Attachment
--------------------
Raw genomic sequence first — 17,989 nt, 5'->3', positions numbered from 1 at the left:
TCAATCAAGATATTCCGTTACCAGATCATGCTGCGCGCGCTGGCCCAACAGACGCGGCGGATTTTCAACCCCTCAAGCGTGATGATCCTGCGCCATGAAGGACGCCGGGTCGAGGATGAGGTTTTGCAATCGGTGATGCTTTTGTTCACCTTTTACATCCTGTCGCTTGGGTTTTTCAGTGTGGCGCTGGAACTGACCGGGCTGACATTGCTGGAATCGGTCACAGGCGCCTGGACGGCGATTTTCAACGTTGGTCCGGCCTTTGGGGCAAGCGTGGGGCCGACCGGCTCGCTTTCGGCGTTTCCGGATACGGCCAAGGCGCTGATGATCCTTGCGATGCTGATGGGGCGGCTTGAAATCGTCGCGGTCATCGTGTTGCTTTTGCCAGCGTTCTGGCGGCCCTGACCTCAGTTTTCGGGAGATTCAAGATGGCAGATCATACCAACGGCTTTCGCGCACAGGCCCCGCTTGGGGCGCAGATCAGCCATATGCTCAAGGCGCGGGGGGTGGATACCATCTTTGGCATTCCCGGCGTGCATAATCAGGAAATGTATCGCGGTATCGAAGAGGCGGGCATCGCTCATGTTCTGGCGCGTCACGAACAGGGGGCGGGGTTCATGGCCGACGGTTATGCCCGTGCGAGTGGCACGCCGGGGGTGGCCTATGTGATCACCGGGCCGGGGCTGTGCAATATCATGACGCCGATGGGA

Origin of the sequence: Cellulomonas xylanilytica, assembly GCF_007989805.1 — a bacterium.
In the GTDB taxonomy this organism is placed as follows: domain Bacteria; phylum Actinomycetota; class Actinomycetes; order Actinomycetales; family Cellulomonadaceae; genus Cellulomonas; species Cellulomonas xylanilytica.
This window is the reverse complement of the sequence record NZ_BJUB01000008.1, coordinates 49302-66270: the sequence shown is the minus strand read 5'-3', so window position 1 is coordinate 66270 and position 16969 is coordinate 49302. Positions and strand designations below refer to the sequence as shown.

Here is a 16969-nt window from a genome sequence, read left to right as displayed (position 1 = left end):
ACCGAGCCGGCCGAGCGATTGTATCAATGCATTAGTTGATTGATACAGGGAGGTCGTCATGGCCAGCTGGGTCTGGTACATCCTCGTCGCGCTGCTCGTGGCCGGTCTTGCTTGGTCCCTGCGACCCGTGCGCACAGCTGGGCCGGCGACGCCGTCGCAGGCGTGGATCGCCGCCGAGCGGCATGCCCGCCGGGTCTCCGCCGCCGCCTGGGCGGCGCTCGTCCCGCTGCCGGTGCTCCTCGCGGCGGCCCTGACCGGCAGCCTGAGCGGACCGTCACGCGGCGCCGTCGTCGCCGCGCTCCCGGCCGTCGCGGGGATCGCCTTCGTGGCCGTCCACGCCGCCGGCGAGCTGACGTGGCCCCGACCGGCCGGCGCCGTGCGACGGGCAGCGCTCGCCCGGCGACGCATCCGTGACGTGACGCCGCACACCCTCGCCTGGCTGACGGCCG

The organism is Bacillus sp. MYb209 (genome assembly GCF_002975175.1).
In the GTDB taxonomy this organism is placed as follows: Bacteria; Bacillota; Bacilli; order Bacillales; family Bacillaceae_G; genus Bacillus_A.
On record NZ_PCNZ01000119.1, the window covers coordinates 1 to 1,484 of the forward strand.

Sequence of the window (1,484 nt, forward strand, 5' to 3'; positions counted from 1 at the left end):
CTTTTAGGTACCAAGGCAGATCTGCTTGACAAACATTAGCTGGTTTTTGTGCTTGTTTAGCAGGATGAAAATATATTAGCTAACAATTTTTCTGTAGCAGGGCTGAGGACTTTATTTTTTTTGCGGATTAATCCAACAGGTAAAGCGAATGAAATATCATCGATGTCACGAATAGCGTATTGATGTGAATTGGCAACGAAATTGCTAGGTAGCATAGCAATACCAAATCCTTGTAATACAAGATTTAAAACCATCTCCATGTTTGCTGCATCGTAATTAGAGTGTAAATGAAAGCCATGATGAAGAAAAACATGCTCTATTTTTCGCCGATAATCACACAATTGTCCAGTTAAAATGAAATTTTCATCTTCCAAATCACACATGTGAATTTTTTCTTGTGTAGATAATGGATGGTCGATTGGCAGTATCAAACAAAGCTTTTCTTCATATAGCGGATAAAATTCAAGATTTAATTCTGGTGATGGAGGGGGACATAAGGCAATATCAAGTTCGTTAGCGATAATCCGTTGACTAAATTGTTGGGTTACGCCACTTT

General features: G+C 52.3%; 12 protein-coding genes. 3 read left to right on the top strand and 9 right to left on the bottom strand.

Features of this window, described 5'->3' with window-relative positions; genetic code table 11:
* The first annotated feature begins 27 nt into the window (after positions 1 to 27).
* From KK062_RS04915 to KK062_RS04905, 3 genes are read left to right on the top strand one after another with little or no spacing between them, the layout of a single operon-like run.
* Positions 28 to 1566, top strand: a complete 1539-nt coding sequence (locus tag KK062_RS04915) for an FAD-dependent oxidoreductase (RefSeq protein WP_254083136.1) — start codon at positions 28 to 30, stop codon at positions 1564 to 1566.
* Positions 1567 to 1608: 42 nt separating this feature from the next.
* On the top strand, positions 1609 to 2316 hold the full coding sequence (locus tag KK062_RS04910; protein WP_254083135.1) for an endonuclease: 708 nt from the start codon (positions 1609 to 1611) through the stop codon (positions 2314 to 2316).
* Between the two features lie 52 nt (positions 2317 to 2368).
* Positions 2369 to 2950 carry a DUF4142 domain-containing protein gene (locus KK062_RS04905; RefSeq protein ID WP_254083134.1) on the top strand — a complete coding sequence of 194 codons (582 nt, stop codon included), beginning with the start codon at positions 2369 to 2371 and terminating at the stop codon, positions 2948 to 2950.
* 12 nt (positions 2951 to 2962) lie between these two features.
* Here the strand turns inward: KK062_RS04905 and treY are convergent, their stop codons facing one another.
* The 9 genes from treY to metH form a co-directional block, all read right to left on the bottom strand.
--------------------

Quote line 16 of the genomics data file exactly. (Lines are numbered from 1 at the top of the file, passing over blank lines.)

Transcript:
* From KK062_RS04915 to KK062_RS04905, 3 genes are read left to right on the top strand one after another with little or no spacing between them, the layout of a single operon-like run.